The truth is that as of now, the Red Sox have only TWO starting pitchers that have made every one of their starts so far. That’s it. A successful team begins and ends with a healthy rotation–one of the reasons why the 2004 team was so good was because none of the starters missed any time. Even though Derek Lowe got lit up regularly, the fact was he was still out there every five days pitching his innings. The impact of that cannot be ignored.
    This year, we started the season with Schilling, Beckett, Wakefield and Clement, with DiNardo temporarily filling in for Wells. Then DiNardo got hurt, so we called up Pauly, then Lester. Then Clement got hurt, so we ran Snyder out there. Then Wakefield got hurt, so we called on Gabbard. Then Wells came back. But now Lester’s hurt. We’ve been switching different parts in and out of the 3-4-5 spots in the rotation all season, and it’s had a domino effect on the entire pitching staff; the thin rotation put an added burden on the bullpen, which exposed the weak middle relief. And so on and so on. Losing regular position players is rough on a team, but in the end, those parts are much easier to replace than starting pitchers.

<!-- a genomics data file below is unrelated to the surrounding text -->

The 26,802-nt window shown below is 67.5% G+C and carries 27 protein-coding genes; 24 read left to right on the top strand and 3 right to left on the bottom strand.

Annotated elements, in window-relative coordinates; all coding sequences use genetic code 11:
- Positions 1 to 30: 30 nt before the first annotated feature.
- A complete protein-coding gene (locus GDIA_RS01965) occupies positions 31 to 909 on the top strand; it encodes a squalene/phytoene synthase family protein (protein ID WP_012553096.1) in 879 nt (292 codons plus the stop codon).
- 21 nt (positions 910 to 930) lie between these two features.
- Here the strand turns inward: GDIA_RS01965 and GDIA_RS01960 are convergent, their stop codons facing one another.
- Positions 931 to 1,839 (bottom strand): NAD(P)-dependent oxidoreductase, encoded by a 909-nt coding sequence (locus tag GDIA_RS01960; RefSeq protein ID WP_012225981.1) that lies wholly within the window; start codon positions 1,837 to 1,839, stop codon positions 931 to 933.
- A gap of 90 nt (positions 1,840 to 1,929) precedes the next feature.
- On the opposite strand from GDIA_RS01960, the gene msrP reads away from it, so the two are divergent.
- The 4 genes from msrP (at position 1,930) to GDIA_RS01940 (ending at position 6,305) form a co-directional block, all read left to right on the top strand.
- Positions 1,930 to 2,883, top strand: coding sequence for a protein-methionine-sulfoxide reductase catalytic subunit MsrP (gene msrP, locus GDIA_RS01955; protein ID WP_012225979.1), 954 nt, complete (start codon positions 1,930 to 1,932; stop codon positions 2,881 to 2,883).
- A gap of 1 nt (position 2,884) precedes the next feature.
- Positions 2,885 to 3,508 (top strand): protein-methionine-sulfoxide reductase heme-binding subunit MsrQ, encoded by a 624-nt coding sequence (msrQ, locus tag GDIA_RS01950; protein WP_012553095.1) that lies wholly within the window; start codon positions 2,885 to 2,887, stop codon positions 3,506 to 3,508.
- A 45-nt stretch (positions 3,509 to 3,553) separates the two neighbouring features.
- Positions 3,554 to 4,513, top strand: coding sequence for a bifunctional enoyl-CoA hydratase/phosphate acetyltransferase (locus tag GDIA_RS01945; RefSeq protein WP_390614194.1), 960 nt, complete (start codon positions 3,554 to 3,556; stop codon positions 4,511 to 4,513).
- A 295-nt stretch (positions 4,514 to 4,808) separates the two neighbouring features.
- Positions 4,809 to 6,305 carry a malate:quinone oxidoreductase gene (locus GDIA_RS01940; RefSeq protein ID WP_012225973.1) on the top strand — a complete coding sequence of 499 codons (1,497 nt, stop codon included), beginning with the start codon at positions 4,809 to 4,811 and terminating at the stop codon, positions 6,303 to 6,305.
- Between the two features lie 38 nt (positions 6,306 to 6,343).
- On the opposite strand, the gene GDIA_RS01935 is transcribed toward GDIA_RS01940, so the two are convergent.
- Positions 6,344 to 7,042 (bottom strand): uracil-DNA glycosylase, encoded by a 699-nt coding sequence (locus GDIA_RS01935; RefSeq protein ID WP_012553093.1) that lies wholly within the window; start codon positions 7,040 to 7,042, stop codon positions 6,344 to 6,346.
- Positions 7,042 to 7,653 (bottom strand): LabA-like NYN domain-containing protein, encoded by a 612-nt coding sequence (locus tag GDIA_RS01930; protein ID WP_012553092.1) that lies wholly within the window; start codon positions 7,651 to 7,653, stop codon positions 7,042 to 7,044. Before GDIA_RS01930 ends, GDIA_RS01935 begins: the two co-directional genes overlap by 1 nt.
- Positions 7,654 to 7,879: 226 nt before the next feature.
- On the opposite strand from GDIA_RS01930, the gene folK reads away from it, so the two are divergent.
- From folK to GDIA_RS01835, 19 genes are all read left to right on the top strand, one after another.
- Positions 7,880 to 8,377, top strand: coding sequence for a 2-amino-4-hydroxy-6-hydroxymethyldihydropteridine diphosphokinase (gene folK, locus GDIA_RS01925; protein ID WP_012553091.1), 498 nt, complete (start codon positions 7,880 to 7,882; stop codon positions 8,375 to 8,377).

The ironic thing is that going into this season, the starters most people were concerned about healthwise were Schilling and Beckett. And now those guys are the only two that have been here all year.

    mouse August 28, 2006, 3:23 pm
  • walein, you can’t say “Wakefield was a bad loss, but he probably would have slumped so it doesn’t count.” In that case, all the Yankee losses mean nothing because I think they all would have slumped by now anyway…
    The Yankees’ Big Two were the worst injuries, but the Yankees struggled through and replaced them at the deadline. The Red Sox have no injuries that individually measure up to those, but losing Tek’s game-calling, Wakefield’s and Wells’ innings, the flexibility provided by DiNardo and Foulke (assuming he was good) have had a cumulative effect much greater than taking away two of the nine spots in the Yanks’ vaunted lineup.